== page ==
Monday, September 25, 2006

Brilliant Socialist Theatre


Two years ago, Steve Trafford authored the really great play about Maykovsky, “A Cloud in Trousers”. I wrote a review of it at the time, and interveiwed Trafford. The interview is very interesting and worth reading.

It is therefore excellent news that Trafford has translated and adapted the classic Spanish play, “¡Ay Carmela!” by Josè Sanchis Sinisterra into English. It is currently playing in York, and the
reviews are good. Writing in the British Theatre Guide, Julie Atkinson says, “Sinisterra's two-hander … presented translator Steve Trafford with a challenge: how to do justice to the author's poetic yet colloquial style. Despite not being a fluent Spanish speaker (he freely admits to using a literal translation, a French translation and Spanish and French dictionaries), Trafford succeeds brilliantly. The ear quickly becomes attuned to picking up his clever but unobtrusive use of alliteration and internal rhymes, yet the dialogue never sounds contrived or self-consciously "poetic" - quite an achievement in a work so strongly influenced by the work of Samuel Beckett and the Latin American tradition of magic realism.
“Elizabeth Mansfield, who co-founded Ensemble with Steve Trafford, is ideally cast as Carmela. As well as giving a wonderfully funny and moving performance she also has a thrilling singing voice which is used to the full in several musical numbers. Robert Pickavance gives a tour de force performance as the harassed Paulino, in comparison with whom Basil Fawlty is positively laid-back. The couple perform their flamenco routine with real panache and their interaction, both "on-stage" and behind the scenes, has the easy familiarity born of long experience. It's easy to believe that these two have been working together for years.”


“¡Ay Carmela!” was filmed in 1991 starring Carmen Maura, and concerns the fate of a Republican theatre troupe who stray behind fascist lines during the Spanish Civil War. They are arrested, and fear a firing squad, but they receive a reprieve from an Italian Fascist commander who loves the theatre. He arranges a performance for his troops, bargaining with the actors that they stage a burlesque mocking the republic in exchange for their freedom.

This theme of the relationship of the individual artist to facsism is of course reminiscent of
István Szabó’s brilliant 1981 film, “Mephisto”, but the wider issues of artistic responsibility are also familiar territory for Trafford himself. He was a founder in the 1970’s of the Red Ladder theatre company but now earns his living writing for television. As he says: “We are in a … set of contradictions. Mayakovsky says "All art serves, either as we dream the world can be; or as the world is, contributing to more dust settling on our hopes." You are caught in that trap aren't you? What are you contributing? Attempting through your art to shift and shunt the way in which the world is moving? And artists today I think feel incredibly marginalised by commercial art.”

“A Cloud in Trousers” explored the difficult position of the explosive genius Mayakovsky and his responsibility to continue artistic rebellion even as the walls were closing in on him through Bolshevik conformity. ““¡Ay Carmela!” concerns itself with the closely related dilemma of whether artists should stay true to their beliefs or should bow to pressure and allow their talents to be used to serve reactionary goals.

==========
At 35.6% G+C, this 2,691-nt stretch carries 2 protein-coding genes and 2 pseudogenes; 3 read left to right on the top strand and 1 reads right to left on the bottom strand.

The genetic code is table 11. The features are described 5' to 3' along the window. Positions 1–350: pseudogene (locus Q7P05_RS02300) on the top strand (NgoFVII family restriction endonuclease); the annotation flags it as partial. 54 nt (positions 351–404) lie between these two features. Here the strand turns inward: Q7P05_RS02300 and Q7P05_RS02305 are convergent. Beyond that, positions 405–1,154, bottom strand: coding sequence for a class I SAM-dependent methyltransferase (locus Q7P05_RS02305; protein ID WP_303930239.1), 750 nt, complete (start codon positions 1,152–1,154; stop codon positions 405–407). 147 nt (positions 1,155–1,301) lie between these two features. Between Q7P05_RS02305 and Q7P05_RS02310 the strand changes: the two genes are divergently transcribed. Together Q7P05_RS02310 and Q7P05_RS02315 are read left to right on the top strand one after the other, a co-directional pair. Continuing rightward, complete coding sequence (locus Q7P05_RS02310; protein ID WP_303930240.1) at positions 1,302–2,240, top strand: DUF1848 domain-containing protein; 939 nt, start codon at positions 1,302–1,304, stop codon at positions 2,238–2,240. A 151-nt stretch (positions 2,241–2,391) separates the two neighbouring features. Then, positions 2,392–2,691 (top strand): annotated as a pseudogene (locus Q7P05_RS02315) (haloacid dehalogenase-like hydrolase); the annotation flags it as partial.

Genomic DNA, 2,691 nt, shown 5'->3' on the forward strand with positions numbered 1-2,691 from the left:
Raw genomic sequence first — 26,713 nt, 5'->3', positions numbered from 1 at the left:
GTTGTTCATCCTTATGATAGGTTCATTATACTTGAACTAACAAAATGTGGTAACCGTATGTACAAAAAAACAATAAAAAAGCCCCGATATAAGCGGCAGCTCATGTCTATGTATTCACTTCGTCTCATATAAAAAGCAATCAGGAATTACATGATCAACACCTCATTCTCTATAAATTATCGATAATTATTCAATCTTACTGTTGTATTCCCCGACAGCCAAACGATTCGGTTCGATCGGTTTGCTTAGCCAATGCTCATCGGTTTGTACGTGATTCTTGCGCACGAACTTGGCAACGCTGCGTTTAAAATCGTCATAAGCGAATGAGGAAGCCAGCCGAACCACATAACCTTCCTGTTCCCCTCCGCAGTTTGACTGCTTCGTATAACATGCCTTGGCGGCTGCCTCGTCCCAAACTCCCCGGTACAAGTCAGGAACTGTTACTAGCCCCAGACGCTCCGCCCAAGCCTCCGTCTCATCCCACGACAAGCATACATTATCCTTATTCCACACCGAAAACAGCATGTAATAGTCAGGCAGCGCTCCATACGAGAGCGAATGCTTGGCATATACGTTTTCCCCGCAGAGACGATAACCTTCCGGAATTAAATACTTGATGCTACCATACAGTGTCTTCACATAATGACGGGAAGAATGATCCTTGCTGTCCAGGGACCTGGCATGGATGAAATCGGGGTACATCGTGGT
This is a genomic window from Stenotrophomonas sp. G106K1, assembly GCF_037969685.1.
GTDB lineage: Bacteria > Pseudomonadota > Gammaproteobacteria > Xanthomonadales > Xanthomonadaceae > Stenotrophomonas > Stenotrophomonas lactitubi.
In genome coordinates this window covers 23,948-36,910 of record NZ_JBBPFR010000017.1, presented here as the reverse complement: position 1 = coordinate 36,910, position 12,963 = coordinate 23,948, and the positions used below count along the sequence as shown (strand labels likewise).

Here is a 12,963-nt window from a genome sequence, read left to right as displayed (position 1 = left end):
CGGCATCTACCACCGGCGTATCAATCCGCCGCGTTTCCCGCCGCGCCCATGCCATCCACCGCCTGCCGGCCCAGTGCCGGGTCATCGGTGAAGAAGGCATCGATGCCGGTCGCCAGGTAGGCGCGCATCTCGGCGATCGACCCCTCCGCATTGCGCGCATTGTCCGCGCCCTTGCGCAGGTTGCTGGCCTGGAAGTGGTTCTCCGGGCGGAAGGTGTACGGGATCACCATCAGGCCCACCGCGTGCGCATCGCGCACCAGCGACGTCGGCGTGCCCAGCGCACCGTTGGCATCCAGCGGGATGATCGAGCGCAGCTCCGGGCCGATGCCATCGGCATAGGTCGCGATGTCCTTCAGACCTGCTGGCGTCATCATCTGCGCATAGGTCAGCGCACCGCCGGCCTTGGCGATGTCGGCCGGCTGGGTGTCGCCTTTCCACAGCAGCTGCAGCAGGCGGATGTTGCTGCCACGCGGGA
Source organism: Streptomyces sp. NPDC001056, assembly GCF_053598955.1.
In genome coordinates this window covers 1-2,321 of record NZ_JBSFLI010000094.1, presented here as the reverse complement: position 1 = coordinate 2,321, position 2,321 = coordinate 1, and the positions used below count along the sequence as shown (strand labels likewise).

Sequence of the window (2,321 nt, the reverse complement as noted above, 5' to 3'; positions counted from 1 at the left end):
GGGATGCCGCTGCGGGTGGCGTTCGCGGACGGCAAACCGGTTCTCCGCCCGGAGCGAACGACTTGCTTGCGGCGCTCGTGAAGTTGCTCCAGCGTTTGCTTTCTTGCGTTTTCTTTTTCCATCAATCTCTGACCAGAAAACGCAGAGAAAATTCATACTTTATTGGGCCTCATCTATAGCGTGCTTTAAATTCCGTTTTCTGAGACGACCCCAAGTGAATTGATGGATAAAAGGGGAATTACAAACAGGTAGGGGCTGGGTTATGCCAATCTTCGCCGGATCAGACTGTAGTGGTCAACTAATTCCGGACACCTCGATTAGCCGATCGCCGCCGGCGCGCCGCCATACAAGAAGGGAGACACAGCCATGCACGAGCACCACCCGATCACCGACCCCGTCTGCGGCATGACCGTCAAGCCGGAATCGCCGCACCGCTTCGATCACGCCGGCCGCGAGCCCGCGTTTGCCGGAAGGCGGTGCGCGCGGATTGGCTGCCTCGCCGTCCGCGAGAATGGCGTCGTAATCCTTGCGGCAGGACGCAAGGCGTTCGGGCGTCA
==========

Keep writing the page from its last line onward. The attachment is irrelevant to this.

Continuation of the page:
These are serious questions, Trafford is a brilliant playwright, and the Ensemble company, including the extremely talented Elizabeth Mansfield, are performers of rare ability. It is a joy to see such first class socialist theatre being performed. Make sure you go and support this play.

“¡Ay Carmela!” is showing in York till 30th September, then Darlington, Bolton, Leicester, Farnham, Tunbridge Wells, Frome, Chipping Norton, Beetham, Shepperton, Taunton, Halesworth, London Shaw Theatre (7 to 18 November), Cardiff and Cheltenham.


Worth adding for those in London; The tour will include a gala evening on November 7th, at the start of the London run at the Shaw Theatre, in association with the International Brigade Memorial Trust, celebrating the heroism of men and women from all over the world who volunteered their lives in the fight against fascism.

6 comments:

Louisefeminista said...

Actually I am glad to see reference to the film Mephisto as it is an excellent film and won best "Foreign Film" oscar in 1981. Probably Gustaf Grundgens (who Mephisto is based on)is best remembered in Fritz Lang's film M as Schraker, the gangster.

There is also reference to him and his connection to fascism in a fulsome biography on Fritz Lang (published 1999/2000). Fascinating read nonetheless.

Sorry.. I was digressing a bit. But I haven't heard reference to Mephisto in ages.

AN said...

I think Oberst Redl was an even better film than Mephisto.

Louisefeminista said...

Wasn't there 2 remakes of Oberst Redl? Maybe wrong. I like Mephisto and it was probably one of the first films bought for the library collection in my previous job. We also had Oberst Redl as well.

Louisefeminista said...

Though István Szabó is a bloody impressive director.

Renegade Eye said...

In the US, the San Francisco Mime Troop, has been doing political theater, for decades.


http://www.sfmt.org/

AN said...

Hi Renegade.

The word "mime" fills me with dread - images of marcel marceau. But perhaps it means something different over there.

Looking at their web-site, it seems SFMT are an agit-prop theatre group. I am not a great fan of the sort of theatre where the art is subordinated to the political message.